Surprise plan for new Wigan free school slammed by furious politicians and unions

Wigan Council cabinet member for children and young people Coun Jenny BullenWigan Council cabinet member for children and young people Coun Jenny Bullen
Wigan Council cabinet member for children and young people Coun Jenny Bullen
Shock plans for a new free school in the borough approved by the Government have been slammed by top Wigan politicians.

Coun Jenny Bullen, the local authority portfolio holder for children and young people, blasted the Department for Education (DfE) for the “unacceptable” decision to approve the new secondary school while existing establishments are starved of cash.

Other news: Wigan author's sixth novel takes readers back into wartime dramaWigan MP Lisa Nandy also joined in the criticism, accusing the Government of squandering money on free schools.

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The DfE has given The Great Schools Trust the go-ahead to create the King’s Leadership Academy Wigan at a location which is yet to be confirmed.

Wigan MP Lisa NandyWigan MP Lisa Nandy
Wigan MP Lisa Nandy

It is one of a raft of the controversial free schools approved for the North West and across the country.

The announcement of a new high school for the borough came out of the blue, with MPs and teaching unions having no inkling of the plan until the Wigan Observer contacted them for comment.

The new free school will teach children aged 11 to 16 but beyond that very few details have been released.

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The Great Schools Trust says it has permission to proceed and is now entering consultation with Wigan Council.

But Coun Bullen accused the DfE of lavishly spending money on new projects in education while not supporting schools with a proven track record of success.

She said the announcement came hard on the heels of the failure of Wigan UTC, which could not get enough pupils to attend to remain viable.

Coun Bullen said: “In Wigan borough over 90 per cent of our schools are good or outstanding.

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“Our excellent track record deserves appropriate national government investment - our children deserve it and our schools and school staff deserve it.

“Unfortunately the DfE continues not to invest in our local schools but can find significant sums of money to build new schools under their free school approach without engaging with or listening to our local knowledge of what is needed to continue to improve local education.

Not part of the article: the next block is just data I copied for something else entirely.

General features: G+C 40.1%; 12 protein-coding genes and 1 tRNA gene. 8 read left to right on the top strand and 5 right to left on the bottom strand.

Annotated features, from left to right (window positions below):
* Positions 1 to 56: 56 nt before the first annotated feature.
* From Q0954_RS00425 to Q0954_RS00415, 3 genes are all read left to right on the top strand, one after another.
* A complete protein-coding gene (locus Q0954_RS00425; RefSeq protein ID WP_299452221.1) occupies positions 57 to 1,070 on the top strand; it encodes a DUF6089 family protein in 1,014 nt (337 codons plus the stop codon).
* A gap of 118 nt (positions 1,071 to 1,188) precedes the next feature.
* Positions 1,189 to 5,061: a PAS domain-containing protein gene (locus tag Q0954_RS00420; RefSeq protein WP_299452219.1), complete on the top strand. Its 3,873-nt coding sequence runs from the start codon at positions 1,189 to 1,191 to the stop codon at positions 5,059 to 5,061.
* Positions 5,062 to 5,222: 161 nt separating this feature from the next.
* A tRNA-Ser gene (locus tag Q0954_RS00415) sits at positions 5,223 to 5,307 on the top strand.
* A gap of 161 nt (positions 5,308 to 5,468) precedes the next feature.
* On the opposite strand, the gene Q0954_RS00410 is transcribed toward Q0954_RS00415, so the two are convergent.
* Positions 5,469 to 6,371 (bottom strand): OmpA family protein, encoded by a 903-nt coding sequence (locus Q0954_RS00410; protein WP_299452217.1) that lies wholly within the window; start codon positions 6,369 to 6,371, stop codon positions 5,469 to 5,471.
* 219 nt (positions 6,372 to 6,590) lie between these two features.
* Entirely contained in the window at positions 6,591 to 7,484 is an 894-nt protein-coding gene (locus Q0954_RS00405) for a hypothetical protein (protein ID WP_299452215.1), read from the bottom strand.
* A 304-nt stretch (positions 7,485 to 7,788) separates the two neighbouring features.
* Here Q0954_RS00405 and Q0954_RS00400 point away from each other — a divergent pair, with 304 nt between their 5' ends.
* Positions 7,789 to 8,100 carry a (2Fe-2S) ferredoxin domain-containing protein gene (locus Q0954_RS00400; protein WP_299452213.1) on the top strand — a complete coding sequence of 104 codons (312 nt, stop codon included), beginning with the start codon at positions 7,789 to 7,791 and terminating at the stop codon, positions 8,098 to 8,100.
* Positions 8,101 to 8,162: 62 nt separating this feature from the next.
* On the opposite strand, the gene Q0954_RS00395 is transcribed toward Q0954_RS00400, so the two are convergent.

“We know from experience that local decisions by local elected representatives, who know the education needs in their communities, prove far more effective than decisions taken in London without consulting local education leaders.

“Following immediately from the disappointing closure of Wigan UTC, again a provision and decision taken out of local hands, to announce a new school without prior notice or engagement with our local education partnership is unacceptable.”

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Ms Nandy also referred to the failure of the New Market Street technical college as she tore into ministers over the new school.

She said: "It’s astonishing that the Government is funding a new school just weeks after closing the UTC, leaving students without any support during the critical GCSE years.

"Over the last decade billions have been wasted on new free schools and academies, many of which have closed.

"In the meantime every school across Wigan faces a funding crisis.

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"This government hasn’t got a clue what it is doing and our children are paying the price.”

Teaching unions have also expressed unhappiness with the DfE’s move.

Max Atkins from the Wigan branch of the National Education Union said: “We don’t want free schools in Wigan, it is as simple as that. We are not happy about this.”

The Great Schools Trust already has three establishments, in Warrington, Bootle and Liverpool, where it also runs the Aspire Centre. It is opening a school in September in Bolton.

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The five successful applications for new free schools in the North West will create an extra 4,500 places, the Government has said.

Ministers said they have allowed the new establishments to be created in the most underperforming areas where the need is greatest.

Free schools are funded by the Government but run independently of the local authority.

Education secretary Damian Hinds said: “Many parts of the country have already taken advantage of the free school programme and have reaped the benefits.

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“A great education is the key to unlocking every child’s potential so we are announcing new free schools so more young people – often in the most disadvantaged areas – can benefit from a great free school opening in their area.”